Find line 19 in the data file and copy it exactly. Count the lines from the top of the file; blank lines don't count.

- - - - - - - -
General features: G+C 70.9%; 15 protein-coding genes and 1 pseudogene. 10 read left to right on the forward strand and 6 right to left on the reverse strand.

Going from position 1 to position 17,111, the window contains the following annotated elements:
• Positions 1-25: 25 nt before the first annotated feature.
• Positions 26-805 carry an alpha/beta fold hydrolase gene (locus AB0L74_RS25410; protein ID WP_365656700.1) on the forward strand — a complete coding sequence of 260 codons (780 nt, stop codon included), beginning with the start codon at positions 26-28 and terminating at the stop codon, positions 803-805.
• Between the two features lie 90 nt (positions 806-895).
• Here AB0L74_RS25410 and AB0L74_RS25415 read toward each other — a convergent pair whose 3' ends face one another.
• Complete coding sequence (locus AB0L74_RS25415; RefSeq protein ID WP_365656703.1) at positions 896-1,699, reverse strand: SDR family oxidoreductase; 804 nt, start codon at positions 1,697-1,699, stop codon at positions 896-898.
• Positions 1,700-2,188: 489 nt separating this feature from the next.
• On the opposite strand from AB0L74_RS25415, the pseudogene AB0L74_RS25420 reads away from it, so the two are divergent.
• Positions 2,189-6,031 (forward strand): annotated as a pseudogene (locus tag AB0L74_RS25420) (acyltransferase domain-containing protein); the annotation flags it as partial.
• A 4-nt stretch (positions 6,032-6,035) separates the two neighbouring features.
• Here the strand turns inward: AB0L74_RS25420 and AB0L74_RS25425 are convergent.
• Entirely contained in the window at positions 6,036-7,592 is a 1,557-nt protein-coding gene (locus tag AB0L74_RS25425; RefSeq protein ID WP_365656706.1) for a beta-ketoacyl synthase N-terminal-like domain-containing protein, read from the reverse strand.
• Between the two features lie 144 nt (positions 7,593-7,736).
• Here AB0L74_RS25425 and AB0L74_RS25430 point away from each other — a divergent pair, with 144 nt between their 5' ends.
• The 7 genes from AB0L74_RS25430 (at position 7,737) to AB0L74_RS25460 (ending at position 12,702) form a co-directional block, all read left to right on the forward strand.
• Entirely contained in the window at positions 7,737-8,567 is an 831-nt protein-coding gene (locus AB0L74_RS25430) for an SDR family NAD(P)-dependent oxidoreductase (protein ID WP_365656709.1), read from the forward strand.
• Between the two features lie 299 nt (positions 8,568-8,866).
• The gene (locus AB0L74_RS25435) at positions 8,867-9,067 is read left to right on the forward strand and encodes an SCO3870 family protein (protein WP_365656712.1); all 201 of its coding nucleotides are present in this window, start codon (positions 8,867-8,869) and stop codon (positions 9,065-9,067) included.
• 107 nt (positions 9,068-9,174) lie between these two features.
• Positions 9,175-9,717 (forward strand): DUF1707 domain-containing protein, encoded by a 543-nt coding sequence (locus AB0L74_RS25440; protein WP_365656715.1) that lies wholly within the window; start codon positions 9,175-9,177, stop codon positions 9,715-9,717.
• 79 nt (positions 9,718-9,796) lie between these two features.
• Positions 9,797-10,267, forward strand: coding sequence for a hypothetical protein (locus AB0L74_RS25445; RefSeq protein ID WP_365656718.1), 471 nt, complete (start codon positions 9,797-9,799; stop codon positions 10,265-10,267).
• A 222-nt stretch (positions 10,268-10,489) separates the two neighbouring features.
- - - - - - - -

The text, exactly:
• The gene (locus AB0L74_RS25435) at positions 8,867-9,067 is read left to right on the forward strand and encodes an SCO3870 family protein (protein WP_365656712.1); all 201 of its coding nucleotides are present in this window, start codon (positions 8,867-8,869) and stop codon (positions 9,065-9,067) included.